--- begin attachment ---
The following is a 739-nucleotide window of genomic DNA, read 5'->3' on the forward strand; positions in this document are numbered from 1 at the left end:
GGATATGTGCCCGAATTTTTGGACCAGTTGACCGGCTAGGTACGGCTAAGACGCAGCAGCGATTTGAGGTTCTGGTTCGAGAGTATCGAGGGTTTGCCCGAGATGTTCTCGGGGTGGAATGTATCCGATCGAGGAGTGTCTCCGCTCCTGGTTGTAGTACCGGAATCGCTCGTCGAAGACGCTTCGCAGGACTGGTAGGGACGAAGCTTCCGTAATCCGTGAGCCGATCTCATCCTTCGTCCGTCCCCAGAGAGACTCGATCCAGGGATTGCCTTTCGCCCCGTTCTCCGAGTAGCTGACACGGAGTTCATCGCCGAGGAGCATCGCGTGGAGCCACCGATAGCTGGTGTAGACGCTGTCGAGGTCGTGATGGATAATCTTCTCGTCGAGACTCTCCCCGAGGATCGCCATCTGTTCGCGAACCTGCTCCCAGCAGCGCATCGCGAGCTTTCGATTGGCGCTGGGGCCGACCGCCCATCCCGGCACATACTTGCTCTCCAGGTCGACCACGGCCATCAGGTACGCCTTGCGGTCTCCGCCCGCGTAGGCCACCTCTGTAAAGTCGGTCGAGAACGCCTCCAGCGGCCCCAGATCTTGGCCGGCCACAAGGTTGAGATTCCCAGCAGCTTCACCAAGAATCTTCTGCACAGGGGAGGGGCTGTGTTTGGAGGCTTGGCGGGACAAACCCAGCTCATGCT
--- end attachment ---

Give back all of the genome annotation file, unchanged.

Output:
The following is a 739-nucleotide window of genomic DNA, read 5'->3' on the forward strand; positions in this document are numbered from 1 at the left end:
GGATATGTGCCCGAATTTTTGGACCAGTTGACCGGCTAGGTACGGCTAAGACGCAGCAGCGATTTGAGGTTCTGGTTCGAGAGTATCGAGGGTTTGCCCGAGATGTTCTCGGGGTGGAATGTATCCGATCGAGGAGTGTCTCCGCTCCTGGTTGTAGTACCGGAATCGCTCGTCGAAGACGCTTCGCAGGACTGGTAGGGACGAAGCTTCCGTAATCCGTGAGCCGATCTCATCCTTCGTCCGTCCCCAGAGAGACTCGATCCAGGGATTGCCTTTCGCCCCGTTCTCCGAGTAGCTGACACGGAGTTCATCGCCGAGGAGCATCGCGTGGAGCCACCGATAGCTGGTGTAGACGCTGTCGAGGTCGTGATGGATAATCTTCTCGTCGAGACTCTCCCCGAGGATCGCCATCTGTTCGCGAACCTGCTCCCAGCAGCGCATCGCGAGCTTTCGATTGGCGCTGGGGCCGACCGCCCATCCCGGCACATACTTGCTCTCCAGGTCGACCACGGCCATCAGGTACGCCTTGCGGTCTCCGCCCGCGTAGGCCACCTCTGTAAAGTCGGTCGAGAACGCCTCCAGCGGCCCCAGATCTTGGCCGGCCACAAGGTTGAGATTCCCAGCAGCTTCACCAAGAATCTTCTGCACAGGGGAGGGGCTGTGTTTGGAGGCTTGGCGGGACAAACCCAGCTCATGCT